ECB, Chance to Shine and Lord’s Taverners join forces, taking cricket to hundreds more schools this year
Through inclusive programmes being rolled out by the ECB, Chance to Shine and Lord’s Taverners, cricket will be taken directly to those children who are at the greatest risk of missing out on playing the game.
More than 55,000 extra children from underserved communities, and those attending special educational needs and disability schools, are being given the chance to play cricket through targeted investment in schools programmes by the ECB, run in conjunction with Chance to Shine and Lord’s Taverners.
Data shows that just under 1.9 million children in England now receive free school meals, a number which has soared with the impacts of the Pandemic and the cost of living crisis, and there are 1.5 million children with special educational needs and disabilities (SEND). Research also shows that these children are less likely to be active.
Targeted delivery of cricket sessions
Working with the ECB, Chance to Shine expects to advance its cricket delivery in up to 300 more schools where at least 40% of the student population qualifies for free school meals. At the same time, the ECB will grow its partnership with Lord’s Taverners with the charity expecting to reach at least 200 extra SEND schools running a cricket programme designed to reach more young people with special educational needs and disabilities.
In total, the expanded programmes represent an additional 26,000 hours of curriculum time cricket activity aimed at connecting communities and improving lives.
These programmes will be completely free of charge, delivered as part of the school day so that no additional transport or parental support is required, and every session will be provided by a qualified coach, alongside all the necessary equipment.
Clare Connor, interim CEO of the ECB, said: “Helping everyone to be able to say ‘cricket is a game for me’ is essential for our sport’s continued development and growth. These programmes are fantastic ways to ensure that young people with the least have the opportunity to gain the most through cricket. Schools cricket is vitally important, and we will continue to be an advocate for more cricket in the curriculum in every discussion we have.”
Free school meal eligibility has increased by 32% since the start of the Covid-19 pandemic, while children with disabilities are more likely to be less active than children without disabilities. The ECB currently invests approximately £4m per year to support the delivery of school cricket across 7,500 schools and 670,000 children, working with every County Cricket Board across England and Wales. This extra investment will deliver cricket initiatives at a greater rate, scale, and impact than ever before.
Clare Connor added: “Just under 1.9 million children in England now receive free school meals and there are 1.5 million children with special educational needs or disabilities. These programmes will be delivered completely free of charge to boys and girls on the school site, so no additional transport or parental support will be required. We want to make cricket the most inclusive and accessible sport in England and Wales, with a barrier-free offer in every school – beginning with those most in need. We’re delighted to be able to roll out these initiatives and we look forward to seeing their impact in 2023.”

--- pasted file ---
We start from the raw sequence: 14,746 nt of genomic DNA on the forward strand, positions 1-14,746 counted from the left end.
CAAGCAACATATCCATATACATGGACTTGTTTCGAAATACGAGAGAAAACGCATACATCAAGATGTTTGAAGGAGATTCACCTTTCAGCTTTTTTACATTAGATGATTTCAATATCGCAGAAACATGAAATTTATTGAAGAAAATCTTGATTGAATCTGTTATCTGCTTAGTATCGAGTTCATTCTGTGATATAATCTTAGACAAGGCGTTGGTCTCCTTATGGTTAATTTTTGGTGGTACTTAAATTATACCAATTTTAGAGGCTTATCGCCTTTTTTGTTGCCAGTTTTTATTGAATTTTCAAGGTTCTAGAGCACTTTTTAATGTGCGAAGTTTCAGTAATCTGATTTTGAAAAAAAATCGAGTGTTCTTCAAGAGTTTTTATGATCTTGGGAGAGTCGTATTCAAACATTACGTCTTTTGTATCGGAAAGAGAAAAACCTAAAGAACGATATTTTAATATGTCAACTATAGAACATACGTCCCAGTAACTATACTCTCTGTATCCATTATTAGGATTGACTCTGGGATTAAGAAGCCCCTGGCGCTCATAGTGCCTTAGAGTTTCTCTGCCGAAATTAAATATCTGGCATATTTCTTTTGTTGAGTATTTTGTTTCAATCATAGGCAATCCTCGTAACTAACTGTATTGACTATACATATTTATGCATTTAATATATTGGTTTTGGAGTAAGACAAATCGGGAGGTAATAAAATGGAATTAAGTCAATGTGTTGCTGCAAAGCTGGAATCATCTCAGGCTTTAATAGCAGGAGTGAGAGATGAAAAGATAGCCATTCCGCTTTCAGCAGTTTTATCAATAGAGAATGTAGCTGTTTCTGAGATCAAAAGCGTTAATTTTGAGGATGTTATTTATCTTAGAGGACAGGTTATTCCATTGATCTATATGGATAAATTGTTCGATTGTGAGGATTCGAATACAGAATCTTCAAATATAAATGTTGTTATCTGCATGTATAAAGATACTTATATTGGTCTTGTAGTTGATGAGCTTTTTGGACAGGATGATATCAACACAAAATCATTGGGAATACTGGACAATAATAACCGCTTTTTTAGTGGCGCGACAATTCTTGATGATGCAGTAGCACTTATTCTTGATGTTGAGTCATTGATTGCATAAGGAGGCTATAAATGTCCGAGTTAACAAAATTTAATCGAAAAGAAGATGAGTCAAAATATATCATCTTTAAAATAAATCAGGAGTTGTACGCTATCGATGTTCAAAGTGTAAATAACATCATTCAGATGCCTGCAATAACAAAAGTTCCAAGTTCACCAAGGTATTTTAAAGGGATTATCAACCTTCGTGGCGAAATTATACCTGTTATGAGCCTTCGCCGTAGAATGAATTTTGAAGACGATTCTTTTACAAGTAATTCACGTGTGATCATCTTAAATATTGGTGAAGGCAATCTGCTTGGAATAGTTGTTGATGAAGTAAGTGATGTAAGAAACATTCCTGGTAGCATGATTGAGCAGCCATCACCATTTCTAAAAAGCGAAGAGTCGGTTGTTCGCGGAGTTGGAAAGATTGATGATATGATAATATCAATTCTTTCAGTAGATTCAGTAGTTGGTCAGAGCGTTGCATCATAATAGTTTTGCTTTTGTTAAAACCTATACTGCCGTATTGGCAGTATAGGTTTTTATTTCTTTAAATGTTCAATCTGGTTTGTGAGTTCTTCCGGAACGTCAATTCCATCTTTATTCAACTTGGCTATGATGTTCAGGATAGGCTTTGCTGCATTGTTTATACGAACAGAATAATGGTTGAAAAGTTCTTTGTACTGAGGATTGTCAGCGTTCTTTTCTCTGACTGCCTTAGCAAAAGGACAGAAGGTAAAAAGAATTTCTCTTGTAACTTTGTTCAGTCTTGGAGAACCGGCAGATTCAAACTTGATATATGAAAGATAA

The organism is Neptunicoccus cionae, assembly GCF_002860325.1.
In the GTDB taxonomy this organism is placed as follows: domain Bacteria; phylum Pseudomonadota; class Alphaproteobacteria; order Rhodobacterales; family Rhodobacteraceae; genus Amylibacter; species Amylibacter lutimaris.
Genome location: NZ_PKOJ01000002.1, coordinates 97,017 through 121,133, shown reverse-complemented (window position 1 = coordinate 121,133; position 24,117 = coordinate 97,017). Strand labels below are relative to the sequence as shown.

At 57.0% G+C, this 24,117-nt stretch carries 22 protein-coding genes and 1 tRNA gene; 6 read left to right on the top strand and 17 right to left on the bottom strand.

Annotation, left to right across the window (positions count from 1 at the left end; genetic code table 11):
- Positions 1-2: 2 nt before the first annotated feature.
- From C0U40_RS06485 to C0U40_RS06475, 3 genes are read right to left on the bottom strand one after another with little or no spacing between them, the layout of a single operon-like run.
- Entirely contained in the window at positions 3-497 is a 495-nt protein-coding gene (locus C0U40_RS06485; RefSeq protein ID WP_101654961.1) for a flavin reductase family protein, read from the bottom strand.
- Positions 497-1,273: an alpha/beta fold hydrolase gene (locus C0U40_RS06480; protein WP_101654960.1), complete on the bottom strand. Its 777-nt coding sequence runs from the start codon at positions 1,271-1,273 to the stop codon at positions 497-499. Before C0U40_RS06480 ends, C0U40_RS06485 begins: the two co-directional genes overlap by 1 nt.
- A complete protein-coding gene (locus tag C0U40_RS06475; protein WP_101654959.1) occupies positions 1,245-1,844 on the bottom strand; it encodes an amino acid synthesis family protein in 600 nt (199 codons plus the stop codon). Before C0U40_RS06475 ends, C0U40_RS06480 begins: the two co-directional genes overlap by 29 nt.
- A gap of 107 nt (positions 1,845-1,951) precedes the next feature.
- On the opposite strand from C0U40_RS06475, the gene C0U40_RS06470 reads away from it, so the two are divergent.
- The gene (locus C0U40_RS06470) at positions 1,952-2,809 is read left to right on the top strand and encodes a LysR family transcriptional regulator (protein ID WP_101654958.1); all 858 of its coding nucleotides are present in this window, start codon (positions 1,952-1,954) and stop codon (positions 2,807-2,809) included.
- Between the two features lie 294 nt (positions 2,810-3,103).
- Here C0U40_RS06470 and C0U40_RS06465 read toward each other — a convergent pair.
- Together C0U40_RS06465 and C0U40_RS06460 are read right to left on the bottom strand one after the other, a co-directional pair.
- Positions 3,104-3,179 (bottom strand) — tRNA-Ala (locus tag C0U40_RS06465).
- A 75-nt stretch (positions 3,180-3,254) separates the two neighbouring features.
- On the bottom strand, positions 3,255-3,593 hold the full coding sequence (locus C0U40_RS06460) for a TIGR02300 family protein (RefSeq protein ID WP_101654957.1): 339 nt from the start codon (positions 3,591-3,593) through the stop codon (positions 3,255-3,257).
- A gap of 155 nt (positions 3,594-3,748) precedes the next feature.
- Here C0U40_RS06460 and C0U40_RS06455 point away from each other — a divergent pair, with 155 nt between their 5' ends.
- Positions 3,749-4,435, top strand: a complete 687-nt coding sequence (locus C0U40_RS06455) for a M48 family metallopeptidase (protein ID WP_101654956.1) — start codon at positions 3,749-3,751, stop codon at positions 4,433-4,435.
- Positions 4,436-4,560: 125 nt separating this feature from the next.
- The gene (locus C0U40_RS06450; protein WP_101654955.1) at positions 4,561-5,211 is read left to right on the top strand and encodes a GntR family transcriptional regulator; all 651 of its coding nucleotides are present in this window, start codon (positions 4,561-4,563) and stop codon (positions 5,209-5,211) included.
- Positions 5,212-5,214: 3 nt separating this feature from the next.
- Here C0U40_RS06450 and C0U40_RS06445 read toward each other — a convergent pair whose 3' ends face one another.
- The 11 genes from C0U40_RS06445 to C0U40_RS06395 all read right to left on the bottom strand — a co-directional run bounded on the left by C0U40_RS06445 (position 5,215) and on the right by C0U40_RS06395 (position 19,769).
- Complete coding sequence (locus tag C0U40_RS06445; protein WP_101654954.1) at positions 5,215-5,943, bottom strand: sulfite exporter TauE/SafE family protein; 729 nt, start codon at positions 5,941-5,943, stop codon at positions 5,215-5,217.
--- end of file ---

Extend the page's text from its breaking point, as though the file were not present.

ECB’s charity partners
Chance to Shine is a UK based cricket charity that works in state schools and communities across England, Wales, and Scotland. It aims to give all children the opportunity to play, learn, and develop through cricket.
Lord’s Taverners aims to empower and positively impact the lives of young people facing the challenges of inequality. Through high-quality cricket programmes, it helps young people make positive choices, improve their health and wellbeing, and achieve positive outcomes.
Mark Curtin, chief executive of Lord’s Taverners, said: “This ground breaking programme will ensure that we can provide inclusive coaching, training for teachers and appropriate equipment in the school setting. We all know the impact that cricket can have not just on physical and mental health and this is a hugely exciting partnership to help us to continue to grow the reach and impact of the sport we all love.”
Vanessa Greene, interim chief executive of Chance to Shine, said: “An incredible amount of work has gone in to pinpointing the schools and communities that will most benefit from these programmes. We consistently hear from coaches and teachers that cricket has a wonderful impact on the physical, mental and social development of young people and are excited to bring those benefits to thousands more children moving forward.”